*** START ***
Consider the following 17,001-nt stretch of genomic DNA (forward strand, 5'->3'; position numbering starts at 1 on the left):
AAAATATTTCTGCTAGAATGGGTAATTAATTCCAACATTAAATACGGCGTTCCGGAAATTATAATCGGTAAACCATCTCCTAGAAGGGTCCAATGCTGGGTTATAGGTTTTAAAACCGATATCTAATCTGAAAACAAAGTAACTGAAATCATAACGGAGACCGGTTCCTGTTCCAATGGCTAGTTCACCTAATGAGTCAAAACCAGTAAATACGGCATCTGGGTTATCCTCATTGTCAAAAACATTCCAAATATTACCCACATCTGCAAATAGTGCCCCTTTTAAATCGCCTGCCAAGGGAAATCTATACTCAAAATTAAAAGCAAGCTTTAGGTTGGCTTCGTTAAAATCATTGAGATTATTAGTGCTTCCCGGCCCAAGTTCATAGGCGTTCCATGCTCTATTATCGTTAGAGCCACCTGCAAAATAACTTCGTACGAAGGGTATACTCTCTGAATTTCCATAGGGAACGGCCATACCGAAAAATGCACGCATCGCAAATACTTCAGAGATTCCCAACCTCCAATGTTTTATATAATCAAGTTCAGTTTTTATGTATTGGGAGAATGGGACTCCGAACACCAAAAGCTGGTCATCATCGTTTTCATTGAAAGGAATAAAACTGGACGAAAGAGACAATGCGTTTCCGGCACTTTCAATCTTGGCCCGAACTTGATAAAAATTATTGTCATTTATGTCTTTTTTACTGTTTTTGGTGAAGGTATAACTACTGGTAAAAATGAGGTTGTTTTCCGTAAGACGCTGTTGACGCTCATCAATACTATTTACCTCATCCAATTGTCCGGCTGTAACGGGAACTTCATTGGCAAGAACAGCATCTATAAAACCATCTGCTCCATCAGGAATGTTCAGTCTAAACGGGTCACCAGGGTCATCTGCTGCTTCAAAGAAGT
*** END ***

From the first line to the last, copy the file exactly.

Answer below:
Consider the following 17,001-nt stretch of genomic DNA (forward strand, 5'->3'; position numbering starts at 1 on the left):
AAAATATTTCTGCTAGAATGGGTAATTAATTCCAACATTAAATACGGCGTTCCGGAAATTATAATCGGTAAACCATCTCCTAGAAGGGTCCAATGCTGGGTTATAGGTTTTAAAACCGATATCTAATCTGAAAACAAAGTAACTGAAATCATAACGGAGACCGGTTCCTGTTCCAATGGCTAGTTCACCTAATGAGTCAAAACCAGTAAATACGGCATCTGGGTTATCCTCATTGTCAAAAACATTCCAAATATTACCCACATCTGCAAATAGTGCCCCTTTTAAATCGCCTGCCAAGGGAAATCTATACTCAAAATTAAAAGCAAGCTTTAGGTTGGCTTCGTTAAAATCATTGAGATTATTAGTGCTTCCCGGCCCAAGTTCATAGGCGTTCCATGCTCTATTATCGTTAGAGCCACCTGCAAAATAACTTCGTACGAAGGGTATACTCTCTGAATTTCCATAGGGAACGGCCATACCGAAAAATGCACGCATCGCAAATACTTCAGAGATTCCCAACCTCCAATGTTTTATATAATCAAGTTCAGTTTTTATGTATTGGGAGAATGGGACTCCGAACACCAAAAGCTGGTCATCATCGTTTTCATTGAAAGGAATAAAACTGGACGAAAGAGACAATGCGTTTCCGGCACTTTCAATCTTGGCCCGAACTTGATAAAAATTATTGTCATTTATGTCTTTTTTACTGTTTTTGGTGAAGGTATAACTACTGGTAAAAATGAGGTTGTTTTCCGTAAGACGCTGTTGACGCTCATCAATACTATTTACCTCATCCAATTGTCCGGCTGTAACGGGAACTTCATTGGCAAGAACAGCATCTATAAAACCATCTGCTCCATCAGGAATGTTCAGTCTAAACGGGTCACCAGGGTCATCTGCTGCTTCAAAGAAGT